The B. C. Clark Jingle: A Christmas Tradition Continues, Year 10

It’s that time of year again, folks, when we share the B. C. Clark holiday jingle with you.

B. C. Clark Jingle: A holiday advertisementLongtime Cladrite Radio readers and listeners will recall that the sharing of the B. C. Clark jingle is something of a Christmas tradition here. 2018 marks the 10th year we’ve spread the holiday spirit in this fashion.

Anyone who grew (or is currently growing) up in the Oklahoma City area knows that it’s just not the Christmas season until you’ve heard the B. C. Clark jingle on television or the radio at least once.

Below are two versions of the jingle—the original, which is admittedly of lower audio quality, and a later version—the one currently heard on radio and TV in the Oklahoma City area—which arguably sounds a bit better, but drops one line late in the song (“The Christmas wish of B. C. Clark is to keep on pleasing you…”), because 30-second commercials had become the norm on local television.

B. C. Clark, for the non-Okies among you, is a jewelry retailer that’s been in operation in the Sooner State since 1892, and since 1956 (a bit outside Cladrite Radio’s typical time frame, but we’re stretching a point for the holidays), they’ve been running the aforementioned jingle advertising their annual sale, which takes place not after Christmas, like most stores (or so the jingle’s lyrics insist), but just before.

So for 63 years, denizens of central Oklahoma have been humming along to this catchy ditty, and it’s our pleasure to share this holiday highlight with folks from other parts of the country (and around the world).

And here’s a fun fact: the good folks at B. C. Clark paid just $300 for the jingle back in the day—that’s $2,830.80 in 2018 dollars, a pretty sweet bargain for a jingle that’s been a favorite of Oklahomans everywhere for more than six decades.

But be forewarned—listen more than two or three times, and you’ll be hooked, no matter how far away you live from the nearest B.C. Clark location. And soon, as with the millions of Okies who have come to associate this venerable jingle with the Christmas season, you’ll come to feel that it just isn’t the holidays until you’ve heard the jingle once or twice (or a dozen times).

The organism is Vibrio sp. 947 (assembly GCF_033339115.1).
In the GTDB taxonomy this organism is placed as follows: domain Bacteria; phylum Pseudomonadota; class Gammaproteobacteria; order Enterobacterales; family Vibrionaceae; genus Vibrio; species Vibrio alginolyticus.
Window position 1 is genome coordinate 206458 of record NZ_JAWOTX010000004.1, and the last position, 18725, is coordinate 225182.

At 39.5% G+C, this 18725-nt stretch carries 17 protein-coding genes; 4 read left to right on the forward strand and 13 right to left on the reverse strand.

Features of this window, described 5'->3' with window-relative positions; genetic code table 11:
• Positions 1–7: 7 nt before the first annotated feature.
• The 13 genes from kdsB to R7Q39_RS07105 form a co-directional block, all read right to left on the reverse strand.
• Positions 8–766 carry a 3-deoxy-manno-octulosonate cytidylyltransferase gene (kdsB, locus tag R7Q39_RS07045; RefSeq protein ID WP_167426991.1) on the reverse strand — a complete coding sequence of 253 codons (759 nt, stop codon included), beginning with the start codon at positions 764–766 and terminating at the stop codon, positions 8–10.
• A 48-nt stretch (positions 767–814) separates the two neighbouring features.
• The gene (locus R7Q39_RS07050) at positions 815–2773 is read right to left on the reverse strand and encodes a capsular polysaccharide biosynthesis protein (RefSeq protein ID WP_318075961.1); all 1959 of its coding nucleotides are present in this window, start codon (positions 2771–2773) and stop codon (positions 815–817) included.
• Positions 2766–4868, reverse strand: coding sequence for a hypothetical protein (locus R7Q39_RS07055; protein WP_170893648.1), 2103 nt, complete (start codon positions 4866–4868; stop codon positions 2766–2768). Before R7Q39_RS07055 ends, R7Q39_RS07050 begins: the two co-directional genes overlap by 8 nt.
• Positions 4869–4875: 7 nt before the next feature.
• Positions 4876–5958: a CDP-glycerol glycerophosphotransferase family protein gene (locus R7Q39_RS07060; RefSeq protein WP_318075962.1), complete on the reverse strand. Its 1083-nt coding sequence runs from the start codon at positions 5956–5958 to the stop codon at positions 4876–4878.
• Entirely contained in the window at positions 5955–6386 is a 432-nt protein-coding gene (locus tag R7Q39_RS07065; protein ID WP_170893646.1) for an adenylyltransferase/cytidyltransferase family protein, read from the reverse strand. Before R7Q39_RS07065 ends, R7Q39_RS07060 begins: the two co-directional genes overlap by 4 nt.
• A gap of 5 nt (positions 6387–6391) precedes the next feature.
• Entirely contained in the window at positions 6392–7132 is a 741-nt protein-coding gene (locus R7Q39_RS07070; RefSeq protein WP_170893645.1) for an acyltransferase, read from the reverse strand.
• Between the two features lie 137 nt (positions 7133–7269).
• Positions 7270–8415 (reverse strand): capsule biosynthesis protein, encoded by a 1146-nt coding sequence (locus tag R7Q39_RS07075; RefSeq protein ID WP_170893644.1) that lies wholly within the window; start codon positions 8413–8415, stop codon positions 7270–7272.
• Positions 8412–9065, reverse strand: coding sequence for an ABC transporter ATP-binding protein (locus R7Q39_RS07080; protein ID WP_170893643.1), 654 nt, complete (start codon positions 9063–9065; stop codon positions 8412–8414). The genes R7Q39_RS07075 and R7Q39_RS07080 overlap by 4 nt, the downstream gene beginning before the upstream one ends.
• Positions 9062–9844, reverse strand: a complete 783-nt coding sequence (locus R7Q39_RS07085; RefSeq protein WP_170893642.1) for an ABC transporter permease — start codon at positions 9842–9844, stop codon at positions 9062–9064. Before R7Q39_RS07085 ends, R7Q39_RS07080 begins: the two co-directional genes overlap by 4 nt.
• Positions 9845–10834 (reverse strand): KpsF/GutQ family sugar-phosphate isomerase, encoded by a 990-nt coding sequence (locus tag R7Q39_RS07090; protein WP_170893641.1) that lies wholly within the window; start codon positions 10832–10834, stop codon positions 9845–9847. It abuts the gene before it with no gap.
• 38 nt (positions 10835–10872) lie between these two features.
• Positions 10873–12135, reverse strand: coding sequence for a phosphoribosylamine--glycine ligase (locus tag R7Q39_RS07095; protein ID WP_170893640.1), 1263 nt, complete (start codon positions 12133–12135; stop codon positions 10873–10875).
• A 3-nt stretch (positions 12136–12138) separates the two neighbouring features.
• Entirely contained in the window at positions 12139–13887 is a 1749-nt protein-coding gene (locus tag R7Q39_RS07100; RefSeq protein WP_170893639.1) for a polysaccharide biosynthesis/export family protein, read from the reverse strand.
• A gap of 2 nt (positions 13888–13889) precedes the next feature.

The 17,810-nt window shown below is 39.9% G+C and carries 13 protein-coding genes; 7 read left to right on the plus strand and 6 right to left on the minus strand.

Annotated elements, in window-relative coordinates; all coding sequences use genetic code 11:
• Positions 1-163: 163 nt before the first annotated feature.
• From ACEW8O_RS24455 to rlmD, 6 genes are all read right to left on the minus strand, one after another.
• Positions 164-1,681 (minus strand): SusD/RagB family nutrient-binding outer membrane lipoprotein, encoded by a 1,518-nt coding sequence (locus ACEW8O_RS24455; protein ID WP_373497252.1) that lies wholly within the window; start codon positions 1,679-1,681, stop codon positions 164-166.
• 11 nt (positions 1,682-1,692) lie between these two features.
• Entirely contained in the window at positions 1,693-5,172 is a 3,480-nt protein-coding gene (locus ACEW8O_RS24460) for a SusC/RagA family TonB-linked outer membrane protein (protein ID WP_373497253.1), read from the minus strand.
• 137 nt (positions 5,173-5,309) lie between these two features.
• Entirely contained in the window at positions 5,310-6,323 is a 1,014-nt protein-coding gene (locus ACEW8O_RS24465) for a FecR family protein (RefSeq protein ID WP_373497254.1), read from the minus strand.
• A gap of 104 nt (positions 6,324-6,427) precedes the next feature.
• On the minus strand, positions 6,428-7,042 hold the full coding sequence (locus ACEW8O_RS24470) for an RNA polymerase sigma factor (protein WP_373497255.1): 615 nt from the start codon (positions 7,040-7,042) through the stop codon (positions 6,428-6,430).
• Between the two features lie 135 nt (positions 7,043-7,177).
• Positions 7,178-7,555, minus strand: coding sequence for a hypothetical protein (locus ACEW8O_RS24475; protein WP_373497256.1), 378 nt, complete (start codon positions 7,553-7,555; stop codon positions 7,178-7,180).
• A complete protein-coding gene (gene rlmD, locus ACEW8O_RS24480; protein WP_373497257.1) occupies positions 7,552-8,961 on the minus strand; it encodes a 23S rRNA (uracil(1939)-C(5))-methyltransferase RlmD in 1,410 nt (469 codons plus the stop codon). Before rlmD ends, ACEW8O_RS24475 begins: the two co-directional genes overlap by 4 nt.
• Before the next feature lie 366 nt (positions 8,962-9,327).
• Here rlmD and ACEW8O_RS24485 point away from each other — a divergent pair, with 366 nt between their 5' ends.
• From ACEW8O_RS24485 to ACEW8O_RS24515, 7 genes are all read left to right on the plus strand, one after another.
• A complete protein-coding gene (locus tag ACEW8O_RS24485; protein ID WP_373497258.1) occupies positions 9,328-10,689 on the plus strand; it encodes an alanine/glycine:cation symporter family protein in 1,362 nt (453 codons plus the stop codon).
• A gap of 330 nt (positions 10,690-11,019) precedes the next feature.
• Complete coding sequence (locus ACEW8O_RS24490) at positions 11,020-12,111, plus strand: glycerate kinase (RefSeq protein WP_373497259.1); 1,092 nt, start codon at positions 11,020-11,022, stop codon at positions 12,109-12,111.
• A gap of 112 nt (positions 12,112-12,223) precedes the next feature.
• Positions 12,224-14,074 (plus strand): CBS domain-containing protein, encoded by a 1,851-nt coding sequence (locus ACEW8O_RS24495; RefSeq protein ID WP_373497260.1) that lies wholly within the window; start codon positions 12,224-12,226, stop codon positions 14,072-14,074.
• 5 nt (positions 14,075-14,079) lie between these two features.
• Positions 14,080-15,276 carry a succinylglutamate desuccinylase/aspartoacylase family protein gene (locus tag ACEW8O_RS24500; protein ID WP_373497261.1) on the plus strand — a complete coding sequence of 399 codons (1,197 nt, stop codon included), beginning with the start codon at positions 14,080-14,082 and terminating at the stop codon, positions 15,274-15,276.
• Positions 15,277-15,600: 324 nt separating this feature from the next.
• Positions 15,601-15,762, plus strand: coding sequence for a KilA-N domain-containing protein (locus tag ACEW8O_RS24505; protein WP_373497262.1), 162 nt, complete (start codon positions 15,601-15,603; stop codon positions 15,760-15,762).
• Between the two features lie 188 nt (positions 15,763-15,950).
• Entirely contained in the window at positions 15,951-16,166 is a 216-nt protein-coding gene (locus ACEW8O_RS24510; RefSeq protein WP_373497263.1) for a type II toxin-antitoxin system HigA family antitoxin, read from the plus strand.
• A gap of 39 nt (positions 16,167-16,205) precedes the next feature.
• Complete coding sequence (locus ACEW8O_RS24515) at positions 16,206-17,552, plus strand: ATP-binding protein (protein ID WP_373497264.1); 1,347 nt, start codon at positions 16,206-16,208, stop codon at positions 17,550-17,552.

Can You Hear Me Now?

There are tropes and plot twists that are eternal in movies, but there are other familiar devices that have somehow faded away.

When was the last time, for example, that you saw a character in a movie of recent vintage place a handkerchief over the mouthpiece of a phone to disguise his or her voice?

If you’re young enough and aren’t an avid movie buff, you may never have seen such a scene.

But as any fan of pictures from the Golden Age of Hollywood can attest, it’s a device that was used over and over, in thriller after film noir after mystery picture.

And yet, we’ve never heard anyone question the validity of this practice. Since we were just a kid, we scratched our head over it, but we have wondered if we were alone.

What mystical property could a pocket handkerchief possess that allows it to magically alter a voice until it is unrecognizeable?

For those who really don’t have a recollection of seeing such a scene, we’re offering a snippet of a nice 1953 film noir, The Blue Gardenia. In the picture, Anne Baxter is the subject of a police dragnet on suspicion of murder (though they’ve not yet identified who she is, exactly). In this scene, she calls a newspaper columnist (Richard Conte), who has made an offer via his column to help the “Blue Gardenia” (as the papers have dubbed the unidentified suspect) to tell her side of the story, to exonerate herself of the pending charges.

And when Baxter calls, she uses—you guessed it—a handkerchief to disguise her voice.

When we watched The Blue Gardenia recently (for what must have been our fifth or sixth viewing), we decided it was time to put the handkerchief method to the test, once and for all. And we’ve done just that below.

Without the handkerchief

With the handkerchief

The first audio file was recorded without a handkerchief. We simply spoke a few lines of dialogue (that you will likely recognize) directly into the phone as we always do when making a call. We have a VoiP line, not an old-fashioned land line, and our phone is a digital one, but we think neither of those factors is particularly important in undertaking this experiment.